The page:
Hyakumeizan: Climbing Japan's 100 Famous Mountains

By Ginger Vaughn

#27 Kaimon-dake


The mountain of the day was Kaimon-dake, also known as Satsuma-Fuji, the symbol of Satsuma-hanto Peninsula. I had less than two hours of shut-eye but was more than happy to start my day and flee from the roach-infested nightmare of a room in Ibusuki.

(Ginger Vaughn at the top of Mt. Kaimon (922 meters)

At breakfast I sat down and pulled out my maps over a cup of a coffee when Mrs. (Can you get first name?) Sato, a middle-aged lady in a flamboyant outfit, started conversation. She wanted to know where I was heading and offered to drive me to the trailhead of Kaimon-dake in exchange for accompanying her to a flower park nearby.

At the trailhead of Mt. Kaimon, I got out of the car and thanked her. As I grabbed my back pack from her trunk, she looked at me hesitantly and asked if I thought she would be able to climb the mountain. I looked down at her purple lace-up tennis shoes and her big leather purse and smiled. The suggested trail-time was four hours, and I couldn’t deny the excitement in her eyes.

On the trail, Mrs. Sato turned out to be somewhat of an expert on flowers and vegetation. Kaimon is a flower-lover’s paradise. We would stop every few minutes or so, and she would give me a mini-lecture on one of the many types of flowers that grow on the mountain. And the entire time she would pick ripe wild strawberries and give them to me to devour.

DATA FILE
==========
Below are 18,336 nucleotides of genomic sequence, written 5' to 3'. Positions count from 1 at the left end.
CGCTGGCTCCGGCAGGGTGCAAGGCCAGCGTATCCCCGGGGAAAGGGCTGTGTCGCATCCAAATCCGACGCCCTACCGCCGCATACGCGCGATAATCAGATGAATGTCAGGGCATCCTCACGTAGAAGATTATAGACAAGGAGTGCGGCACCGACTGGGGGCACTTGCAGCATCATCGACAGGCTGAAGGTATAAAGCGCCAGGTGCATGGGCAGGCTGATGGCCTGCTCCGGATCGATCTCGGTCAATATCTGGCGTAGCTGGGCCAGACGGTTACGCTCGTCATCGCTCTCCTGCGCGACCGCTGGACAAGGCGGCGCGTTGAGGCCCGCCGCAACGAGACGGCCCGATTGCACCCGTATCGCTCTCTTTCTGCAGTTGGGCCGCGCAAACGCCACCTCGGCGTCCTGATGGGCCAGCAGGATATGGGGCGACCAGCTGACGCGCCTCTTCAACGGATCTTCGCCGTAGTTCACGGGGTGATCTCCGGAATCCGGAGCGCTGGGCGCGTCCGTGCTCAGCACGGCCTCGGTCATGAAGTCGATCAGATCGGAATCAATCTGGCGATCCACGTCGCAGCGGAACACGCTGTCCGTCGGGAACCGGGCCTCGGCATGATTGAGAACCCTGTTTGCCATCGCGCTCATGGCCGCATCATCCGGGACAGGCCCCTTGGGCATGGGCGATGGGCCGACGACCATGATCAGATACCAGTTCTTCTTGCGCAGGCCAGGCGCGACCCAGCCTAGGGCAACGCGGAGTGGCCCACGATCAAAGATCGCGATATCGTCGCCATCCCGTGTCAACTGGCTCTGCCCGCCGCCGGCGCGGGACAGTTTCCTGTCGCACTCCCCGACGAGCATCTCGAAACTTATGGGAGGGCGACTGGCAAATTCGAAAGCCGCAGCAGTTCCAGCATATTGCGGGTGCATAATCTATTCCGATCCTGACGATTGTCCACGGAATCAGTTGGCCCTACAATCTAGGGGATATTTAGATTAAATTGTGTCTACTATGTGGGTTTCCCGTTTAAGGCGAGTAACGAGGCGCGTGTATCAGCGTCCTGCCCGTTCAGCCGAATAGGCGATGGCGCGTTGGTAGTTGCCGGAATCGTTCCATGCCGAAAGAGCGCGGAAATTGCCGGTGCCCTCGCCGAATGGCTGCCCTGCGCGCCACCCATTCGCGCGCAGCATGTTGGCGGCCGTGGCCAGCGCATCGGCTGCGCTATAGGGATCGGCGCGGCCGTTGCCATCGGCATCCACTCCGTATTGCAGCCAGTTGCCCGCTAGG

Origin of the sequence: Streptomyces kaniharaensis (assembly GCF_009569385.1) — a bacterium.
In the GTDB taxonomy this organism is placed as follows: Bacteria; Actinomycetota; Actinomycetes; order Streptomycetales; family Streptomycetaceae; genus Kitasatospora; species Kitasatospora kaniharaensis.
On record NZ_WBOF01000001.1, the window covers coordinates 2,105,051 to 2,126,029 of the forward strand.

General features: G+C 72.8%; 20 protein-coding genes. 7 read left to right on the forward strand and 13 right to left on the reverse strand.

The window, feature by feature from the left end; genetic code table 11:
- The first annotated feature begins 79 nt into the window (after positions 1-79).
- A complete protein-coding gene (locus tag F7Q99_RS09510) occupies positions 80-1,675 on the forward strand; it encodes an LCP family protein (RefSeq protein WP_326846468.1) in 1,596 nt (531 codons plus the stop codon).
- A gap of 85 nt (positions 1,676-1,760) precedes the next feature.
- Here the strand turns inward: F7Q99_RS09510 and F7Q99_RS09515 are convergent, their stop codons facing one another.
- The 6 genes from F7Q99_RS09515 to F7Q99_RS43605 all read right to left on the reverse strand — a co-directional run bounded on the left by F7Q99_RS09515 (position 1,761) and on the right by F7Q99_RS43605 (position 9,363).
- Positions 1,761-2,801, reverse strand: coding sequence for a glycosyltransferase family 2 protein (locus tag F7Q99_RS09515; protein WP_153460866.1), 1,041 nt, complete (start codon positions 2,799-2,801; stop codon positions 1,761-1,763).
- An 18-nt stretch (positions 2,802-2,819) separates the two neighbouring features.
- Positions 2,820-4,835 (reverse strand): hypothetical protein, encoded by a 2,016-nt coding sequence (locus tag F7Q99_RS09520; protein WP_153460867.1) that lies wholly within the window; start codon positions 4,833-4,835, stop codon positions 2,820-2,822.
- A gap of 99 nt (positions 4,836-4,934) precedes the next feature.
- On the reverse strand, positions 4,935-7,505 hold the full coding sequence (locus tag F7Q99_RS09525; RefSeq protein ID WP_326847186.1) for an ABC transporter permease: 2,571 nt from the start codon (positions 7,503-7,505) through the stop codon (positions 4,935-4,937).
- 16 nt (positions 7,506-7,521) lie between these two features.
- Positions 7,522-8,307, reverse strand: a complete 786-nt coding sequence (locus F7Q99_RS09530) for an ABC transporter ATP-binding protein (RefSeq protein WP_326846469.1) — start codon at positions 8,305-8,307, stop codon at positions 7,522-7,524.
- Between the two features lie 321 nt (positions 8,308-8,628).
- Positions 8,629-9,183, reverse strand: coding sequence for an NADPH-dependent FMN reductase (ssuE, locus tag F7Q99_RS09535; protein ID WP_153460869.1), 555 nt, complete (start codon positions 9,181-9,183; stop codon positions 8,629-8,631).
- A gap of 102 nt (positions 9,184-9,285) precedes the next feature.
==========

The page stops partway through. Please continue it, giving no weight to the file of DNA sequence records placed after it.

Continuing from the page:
The heat, along with the pestering insects and distance, made Mrs. Sato question if it was really a good idea to be attempting a hike, but we only had a few hundred meters left to the highest point. I grabbed her bag, and we walked arm-and-arm to the summit. It was a gorgeous day, and we could see views of the ocean, the town of Kaimon and the islands of Yakushima and Tanegashima.

Trail Tips: This hike is very easy-going and consists of nine stages starting from 160 meters. The east-side trailhead of Mt. Kaimon is rarely used, so I suggest entering from the parking lot of Kaimon Furiai Park. On rainy days, the boulders from the fifth stage get very slippery, so watch your step. It’s a good idea to start descending by 3 p.m., as the thick forest at the bottom can make visibility poor as evening approaches.

Mountain: Kaimon-dake
Difficulty Level: 1 out of 5
Location: Kaimon-machi, Kagoshima
Peak: 922 meters
Duration: Day hike
When to go: April-December
How to get there: Fly from Haneda Airport to Kagoshima Airport. Transfer to local bus bound for Ibusuki and get off there. Get on the Ibusuki-Makurazaki Train Line for six minutes and get off at Yamakawa Station. From there, take a taxi to Kaimon-dake trailhead.

Getting There
Haneda Airport ⇒ Kagoshima Airport ⇒ Ibusuki Station ⇒Yama-kawa Station⇒ Kaimon-dake trailhead
(100 mins. ¥21,500) ⇒ (105 mins. ¥2,100) ⇒ (6 mins. ¥200) ⇒ (20 mins. ¥3,000)

Things to bring
Raingear, flashlight, map, camera, sunscreen, water, camera, gloves, sunglasses, hat, bug repellent.

Contact Information
Kaimon Town Tourist Information: (0993) 32-3111
Yamakawa Taxi Service: (0993) 32-3121
JR Bus: (0993) 34-0957

Things not to miss:
Near the town of Ibusuki is Lake Ikeda-ko, the largest lake in Kyushu. It is a crater lake, formed by the eruption of Mt. Kaimon. Flower Park Kagoshima has more than 400,000 plants, and you can view seasonal flowers and try teas and snacks made of hibiscus.

Recommended Hiking Time
Day 1: 4 hours, 40 minutes.